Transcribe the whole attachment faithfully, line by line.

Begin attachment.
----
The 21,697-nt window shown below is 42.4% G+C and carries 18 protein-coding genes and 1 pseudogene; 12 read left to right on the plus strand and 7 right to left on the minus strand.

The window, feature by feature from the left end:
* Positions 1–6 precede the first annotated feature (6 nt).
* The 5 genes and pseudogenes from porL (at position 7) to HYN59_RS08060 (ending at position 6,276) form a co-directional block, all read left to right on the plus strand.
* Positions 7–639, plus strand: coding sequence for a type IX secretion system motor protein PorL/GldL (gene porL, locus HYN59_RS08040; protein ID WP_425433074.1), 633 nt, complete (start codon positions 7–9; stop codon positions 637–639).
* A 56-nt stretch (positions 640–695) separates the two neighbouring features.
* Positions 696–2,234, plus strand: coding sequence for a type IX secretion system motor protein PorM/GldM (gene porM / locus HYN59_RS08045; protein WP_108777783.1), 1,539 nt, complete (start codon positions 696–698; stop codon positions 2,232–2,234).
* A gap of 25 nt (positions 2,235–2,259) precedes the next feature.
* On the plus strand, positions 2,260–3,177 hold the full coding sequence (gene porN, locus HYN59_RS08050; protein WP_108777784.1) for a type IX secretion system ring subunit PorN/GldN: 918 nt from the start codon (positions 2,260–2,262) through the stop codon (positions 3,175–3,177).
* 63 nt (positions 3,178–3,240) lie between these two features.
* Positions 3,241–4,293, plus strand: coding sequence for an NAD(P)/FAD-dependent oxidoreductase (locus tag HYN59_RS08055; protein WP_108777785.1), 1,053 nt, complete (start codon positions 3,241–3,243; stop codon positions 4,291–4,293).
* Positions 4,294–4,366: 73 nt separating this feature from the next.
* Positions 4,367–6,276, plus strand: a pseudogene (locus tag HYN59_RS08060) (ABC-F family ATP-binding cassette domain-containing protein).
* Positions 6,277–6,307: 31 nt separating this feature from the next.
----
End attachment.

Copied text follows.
The 21,697-nt window shown below is 42.4% G+C and carries 18 protein-coding genes and 1 pseudogene; 12 read left to right on the plus strand and 7 right to left on the minus strand.

The window, feature by feature from the left end:
* Positions 1–6 precede the first annotated feature (6 nt).
* The 5 genes and pseudogenes from porL (at position 7) to HYN59_RS08060 (ending at position 6,276) form a co-directional block, all read left to right on the plus strand.
* Positions 7–639, plus strand: coding sequence for a type IX secretion system motor protein PorL/GldL (gene porL, locus HYN59_RS08040; protein ID WP_425433074.1), 633 nt, complete (start codon positions 7–9; stop codon positions 637–639).
* A 56-nt stretch (positions 640–695) separates the two neighbouring features.
* Positions 696–2,234, plus strand: coding sequence for a type IX secretion system motor protein PorM/GldM (gene porM / locus HYN59_RS08045; protein WP_108777783.1), 1,539 nt, complete (start codon positions 696–698; stop codon positions 2,232–2,234).
* A gap of 25 nt (positions 2,235–2,259) precedes the next feature.
* On the plus strand, positions 2,260–3,177 hold the full coding sequence (gene porN, locus HYN59_RS08050; protein WP_108777784.1) for a type IX secretion system ring subunit PorN/GldN: 918 nt from the start codon (positions 2,260–2,262) through the stop codon (positions 3,175–3,177).
* 63 nt (positions 3,178–3,240) lie between these two features.
* Positions 3,241–4,293, plus strand: coding sequence for an NAD(P)/FAD-dependent oxidoreductase (locus tag HYN59_RS08055; protein WP_108777785.1), 1,053 nt, complete (start codon positions 3,241–3,243; stop codon positions 4,291–4,293).
* Positions 4,294–4,366: 73 nt separating this feature from the next.
* Positions 4,367–6,276, plus strand: a pseudogene (locus tag HYN59_RS08060) (ABC-F family ATP-binding cassette domain-containing protein).
* Positions 6,277–6,307: 31 nt separating this feature from the next.